(b Calais, 16 Apr. 1821; d London, 6 Oct. 1893). English painter. The son of a retired ship's purser, he spent his early life on the Continent; his training included a period with Wappers in Antwerp. In 1840–3 he lived in Paris, then settled in London in 1844; he visited Rome in 1845–6 and was impressed by the work of the Nazarenes. In 1848 he met Rossetti and through him became part of the Pre-Raphaelite circle; he was not a formal member of the Brotherhood, but he shared their beliefs that art should be true to nature and morally edifying.
His Chaucer at the Court of Edward III (1851, AG of New South Wales, Sydney) contains portraits of several of the Brotherhood, and his best-known picture, The Last of England (1852–5, City AG, Birmingham), was inspired by the departure of Woolner, the Pre-Raphaelite sculptor, for Australia. Brown's other famous anthology piece, Work (1856–63, Manchester AG), shows his dedicated craftsmanship and brilliant colouring, but is somewhat swamped by its social idealism (it is a crowded street scene presenting a cross-section of contemporary society engaged in various activities, emphasizing the moral value of labour). In 1865 Brown organized a one-man exhibition in London, in which Work was the centrepiece; the catalogue contains his highly detailed commentary on the picture. By organizing such an exhibition he showed his independence of the Royal Academy, which he avoided after he thought some of his pictures had been badly hung there. He had a prickly temperament and sometimes had difficulty selling his work. In 1878, however, he was given a major commission for a cycle of paintings in Manchester Town Hall on the history of the city. This occupied him until his death and he was based in Manchester from 1881 to 1887. Apart from paintings, his work included the design of stained glass and furniture for William Morris's decorative arts company, of which he was a founder member in 1861.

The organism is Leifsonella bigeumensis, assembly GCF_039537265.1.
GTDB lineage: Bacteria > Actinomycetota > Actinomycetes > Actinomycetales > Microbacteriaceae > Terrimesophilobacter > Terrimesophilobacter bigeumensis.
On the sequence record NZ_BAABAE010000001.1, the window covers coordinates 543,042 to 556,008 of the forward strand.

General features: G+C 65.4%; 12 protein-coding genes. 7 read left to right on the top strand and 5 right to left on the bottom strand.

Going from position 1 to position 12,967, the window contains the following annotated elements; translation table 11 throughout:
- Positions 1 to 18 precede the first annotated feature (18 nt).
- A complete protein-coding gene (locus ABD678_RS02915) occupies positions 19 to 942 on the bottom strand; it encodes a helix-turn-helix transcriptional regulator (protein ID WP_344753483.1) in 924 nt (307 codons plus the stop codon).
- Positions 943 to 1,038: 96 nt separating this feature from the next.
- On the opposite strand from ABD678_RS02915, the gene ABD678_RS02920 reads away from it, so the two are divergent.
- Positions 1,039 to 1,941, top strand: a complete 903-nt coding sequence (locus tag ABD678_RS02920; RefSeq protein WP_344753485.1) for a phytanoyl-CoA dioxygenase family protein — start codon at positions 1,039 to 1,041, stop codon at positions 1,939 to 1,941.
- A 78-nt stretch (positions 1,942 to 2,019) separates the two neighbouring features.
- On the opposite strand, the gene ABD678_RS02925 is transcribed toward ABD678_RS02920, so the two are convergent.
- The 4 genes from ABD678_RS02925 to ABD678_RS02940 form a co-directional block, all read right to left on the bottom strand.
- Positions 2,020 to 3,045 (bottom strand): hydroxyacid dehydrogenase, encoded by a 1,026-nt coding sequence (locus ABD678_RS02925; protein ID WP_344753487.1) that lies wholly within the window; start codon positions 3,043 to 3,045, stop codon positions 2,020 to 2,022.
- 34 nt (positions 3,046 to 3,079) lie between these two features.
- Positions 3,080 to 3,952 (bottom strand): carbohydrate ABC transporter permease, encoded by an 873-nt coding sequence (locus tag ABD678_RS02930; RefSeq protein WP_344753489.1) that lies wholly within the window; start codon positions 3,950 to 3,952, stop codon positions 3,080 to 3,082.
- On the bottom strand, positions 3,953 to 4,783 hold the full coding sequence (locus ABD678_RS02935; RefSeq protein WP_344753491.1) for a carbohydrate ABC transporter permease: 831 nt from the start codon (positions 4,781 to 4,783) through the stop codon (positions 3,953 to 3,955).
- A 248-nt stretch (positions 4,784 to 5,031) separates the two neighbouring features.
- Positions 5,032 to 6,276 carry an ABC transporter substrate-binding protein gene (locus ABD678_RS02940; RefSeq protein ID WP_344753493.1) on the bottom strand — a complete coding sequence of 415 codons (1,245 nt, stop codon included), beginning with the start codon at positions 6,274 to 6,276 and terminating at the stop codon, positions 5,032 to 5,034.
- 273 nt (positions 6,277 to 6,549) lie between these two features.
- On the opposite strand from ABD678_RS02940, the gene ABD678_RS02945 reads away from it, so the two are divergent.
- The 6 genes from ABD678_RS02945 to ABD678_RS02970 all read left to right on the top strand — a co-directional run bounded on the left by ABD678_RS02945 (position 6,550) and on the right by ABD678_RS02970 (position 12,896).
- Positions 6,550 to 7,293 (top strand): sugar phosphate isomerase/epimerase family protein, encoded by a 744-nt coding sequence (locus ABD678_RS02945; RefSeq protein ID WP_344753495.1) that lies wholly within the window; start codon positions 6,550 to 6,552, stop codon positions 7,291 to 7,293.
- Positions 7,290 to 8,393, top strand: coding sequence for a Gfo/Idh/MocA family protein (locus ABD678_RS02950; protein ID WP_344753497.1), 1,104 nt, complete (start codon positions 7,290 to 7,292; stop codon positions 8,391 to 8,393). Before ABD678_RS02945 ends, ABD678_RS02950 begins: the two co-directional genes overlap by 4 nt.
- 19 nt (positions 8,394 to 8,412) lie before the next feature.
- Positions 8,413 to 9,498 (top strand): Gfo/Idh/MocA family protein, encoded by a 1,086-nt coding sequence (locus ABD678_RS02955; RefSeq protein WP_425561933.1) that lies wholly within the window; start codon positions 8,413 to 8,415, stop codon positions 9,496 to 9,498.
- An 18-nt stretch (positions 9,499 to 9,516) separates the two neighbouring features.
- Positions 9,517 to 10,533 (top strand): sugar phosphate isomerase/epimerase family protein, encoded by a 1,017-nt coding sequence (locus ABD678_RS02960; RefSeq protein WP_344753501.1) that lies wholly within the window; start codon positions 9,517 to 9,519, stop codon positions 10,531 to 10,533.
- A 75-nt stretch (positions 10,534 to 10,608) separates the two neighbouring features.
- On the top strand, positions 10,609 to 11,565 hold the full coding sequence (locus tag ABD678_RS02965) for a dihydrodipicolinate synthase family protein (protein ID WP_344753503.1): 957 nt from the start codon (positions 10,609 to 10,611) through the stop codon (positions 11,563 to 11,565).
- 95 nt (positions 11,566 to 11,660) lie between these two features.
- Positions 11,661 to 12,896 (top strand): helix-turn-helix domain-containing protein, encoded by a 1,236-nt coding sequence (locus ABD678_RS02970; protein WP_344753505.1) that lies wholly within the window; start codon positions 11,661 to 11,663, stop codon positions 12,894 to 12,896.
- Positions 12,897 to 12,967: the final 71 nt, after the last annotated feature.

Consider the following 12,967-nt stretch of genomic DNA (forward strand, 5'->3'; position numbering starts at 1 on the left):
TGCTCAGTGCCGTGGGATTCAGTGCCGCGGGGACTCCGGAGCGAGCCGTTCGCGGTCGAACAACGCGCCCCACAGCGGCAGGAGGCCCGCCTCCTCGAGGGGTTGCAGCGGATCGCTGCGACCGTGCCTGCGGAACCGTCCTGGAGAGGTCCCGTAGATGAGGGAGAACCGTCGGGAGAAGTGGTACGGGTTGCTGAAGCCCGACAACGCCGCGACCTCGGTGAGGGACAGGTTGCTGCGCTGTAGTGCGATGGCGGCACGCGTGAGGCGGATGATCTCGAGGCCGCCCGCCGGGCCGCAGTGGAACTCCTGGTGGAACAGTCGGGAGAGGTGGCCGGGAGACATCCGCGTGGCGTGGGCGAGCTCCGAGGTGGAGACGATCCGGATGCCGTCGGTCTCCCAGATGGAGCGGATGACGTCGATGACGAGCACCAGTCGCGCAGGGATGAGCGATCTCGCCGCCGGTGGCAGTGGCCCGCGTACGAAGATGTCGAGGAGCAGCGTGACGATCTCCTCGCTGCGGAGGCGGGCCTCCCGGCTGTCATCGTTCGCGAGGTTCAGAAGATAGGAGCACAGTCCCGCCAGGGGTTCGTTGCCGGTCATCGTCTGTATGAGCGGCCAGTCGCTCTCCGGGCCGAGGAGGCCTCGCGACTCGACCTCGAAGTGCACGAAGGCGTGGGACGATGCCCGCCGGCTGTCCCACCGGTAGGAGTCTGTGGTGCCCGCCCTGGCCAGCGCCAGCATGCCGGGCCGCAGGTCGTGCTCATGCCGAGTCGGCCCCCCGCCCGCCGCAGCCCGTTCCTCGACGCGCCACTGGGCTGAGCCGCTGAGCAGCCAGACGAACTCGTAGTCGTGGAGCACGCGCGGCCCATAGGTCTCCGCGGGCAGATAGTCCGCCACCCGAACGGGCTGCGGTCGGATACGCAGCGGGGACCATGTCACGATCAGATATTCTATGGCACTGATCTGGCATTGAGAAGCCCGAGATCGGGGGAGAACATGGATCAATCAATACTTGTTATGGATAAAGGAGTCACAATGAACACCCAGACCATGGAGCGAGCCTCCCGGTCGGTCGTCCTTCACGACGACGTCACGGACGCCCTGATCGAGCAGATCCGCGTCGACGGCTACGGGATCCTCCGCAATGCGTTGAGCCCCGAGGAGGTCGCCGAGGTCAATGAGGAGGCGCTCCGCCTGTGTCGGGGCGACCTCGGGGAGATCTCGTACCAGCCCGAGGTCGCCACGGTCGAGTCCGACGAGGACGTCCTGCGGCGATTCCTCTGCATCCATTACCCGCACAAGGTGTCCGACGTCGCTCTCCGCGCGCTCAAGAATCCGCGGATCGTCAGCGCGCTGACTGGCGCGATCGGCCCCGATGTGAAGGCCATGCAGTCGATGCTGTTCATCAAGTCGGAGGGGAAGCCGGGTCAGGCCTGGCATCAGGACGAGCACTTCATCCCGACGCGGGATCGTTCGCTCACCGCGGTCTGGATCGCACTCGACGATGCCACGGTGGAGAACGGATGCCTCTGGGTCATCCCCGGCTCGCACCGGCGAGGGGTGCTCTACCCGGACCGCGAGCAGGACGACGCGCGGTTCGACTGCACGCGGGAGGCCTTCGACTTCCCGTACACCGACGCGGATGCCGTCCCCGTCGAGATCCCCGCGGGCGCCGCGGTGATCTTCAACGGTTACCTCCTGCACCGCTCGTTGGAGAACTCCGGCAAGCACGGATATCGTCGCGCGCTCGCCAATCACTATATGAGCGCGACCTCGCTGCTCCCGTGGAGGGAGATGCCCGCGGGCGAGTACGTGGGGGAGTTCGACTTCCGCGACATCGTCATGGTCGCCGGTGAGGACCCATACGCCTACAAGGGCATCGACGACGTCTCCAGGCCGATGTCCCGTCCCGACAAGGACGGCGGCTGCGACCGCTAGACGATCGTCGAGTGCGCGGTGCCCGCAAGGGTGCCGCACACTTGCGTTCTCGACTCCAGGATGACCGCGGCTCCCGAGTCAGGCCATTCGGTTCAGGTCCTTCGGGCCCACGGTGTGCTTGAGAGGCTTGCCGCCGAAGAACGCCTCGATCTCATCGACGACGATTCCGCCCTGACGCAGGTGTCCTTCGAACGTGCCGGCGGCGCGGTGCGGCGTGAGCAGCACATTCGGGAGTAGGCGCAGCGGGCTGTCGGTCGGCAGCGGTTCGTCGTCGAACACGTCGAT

Text Source: The Oxford Dictionary of Art and Artists (Oxford University Press)